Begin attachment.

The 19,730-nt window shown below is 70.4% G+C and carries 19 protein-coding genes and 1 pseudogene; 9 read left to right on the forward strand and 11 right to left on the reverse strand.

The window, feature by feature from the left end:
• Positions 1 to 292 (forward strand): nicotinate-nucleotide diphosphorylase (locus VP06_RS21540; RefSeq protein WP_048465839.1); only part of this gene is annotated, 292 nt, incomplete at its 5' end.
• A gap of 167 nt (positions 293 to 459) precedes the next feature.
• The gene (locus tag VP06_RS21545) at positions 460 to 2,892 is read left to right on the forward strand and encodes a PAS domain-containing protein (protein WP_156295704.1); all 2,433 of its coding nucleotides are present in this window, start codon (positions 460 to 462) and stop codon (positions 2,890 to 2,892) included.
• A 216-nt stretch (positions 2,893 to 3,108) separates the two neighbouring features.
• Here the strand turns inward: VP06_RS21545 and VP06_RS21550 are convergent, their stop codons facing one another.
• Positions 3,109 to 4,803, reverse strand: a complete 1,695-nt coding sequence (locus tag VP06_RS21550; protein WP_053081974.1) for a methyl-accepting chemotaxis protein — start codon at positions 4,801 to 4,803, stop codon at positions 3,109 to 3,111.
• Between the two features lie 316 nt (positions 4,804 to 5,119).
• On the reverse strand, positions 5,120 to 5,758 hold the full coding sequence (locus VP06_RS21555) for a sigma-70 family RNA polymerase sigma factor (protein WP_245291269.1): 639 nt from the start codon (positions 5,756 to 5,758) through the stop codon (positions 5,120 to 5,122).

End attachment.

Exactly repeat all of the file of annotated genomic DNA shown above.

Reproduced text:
The 19,730-nt window shown below is 70.4% G+C and carries 19 protein-coding genes and 1 pseudogene; 9 read left to right on the forward strand and 11 right to left on the reverse strand.

The window, feature by feature from the left end:
• Positions 1 to 292 (forward strand): nicotinate-nucleotide diphosphorylase (locus VP06_RS21540; RefSeq protein WP_048465839.1); only part of this gene is annotated, 292 nt, incomplete at its 5' end.
• A gap of 167 nt (positions 293 to 459) precedes the next feature.
• The gene (locus tag VP06_RS21545) at positions 460 to 2,892 is read left to right on the forward strand and encodes a PAS domain-containing protein (protein WP_156295704.1); all 2,433 of its coding nucleotides are present in this window, start codon (positions 460 to 462) and stop codon (positions 2,890 to 2,892) included.
• A 216-nt stretch (positions 2,893 to 3,108) separates the two neighbouring features.
• Here the strand turns inward: VP06_RS21545 and VP06_RS21550 are convergent, their stop codons facing one another.
• Positions 3,109 to 4,803, reverse strand: a complete 1,695-nt coding sequence (locus tag VP06_RS21550; protein WP_053081974.1) for a methyl-accepting chemotaxis protein — start codon at positions 4,801 to 4,803, stop codon at positions 3,109 to 3,111.
• Between the two features lie 316 nt (positions 4,804 to 5,119).
• On the reverse strand, positions 5,120 to 5,758 hold the full coding sequence (locus VP06_RS21555) for a sigma-70 family RNA polymerase sigma factor (protein WP_245291269.1): 639 nt from the start codon (positions 5,756 to 5,758) through the stop codon (positions 5,120 to 5,122).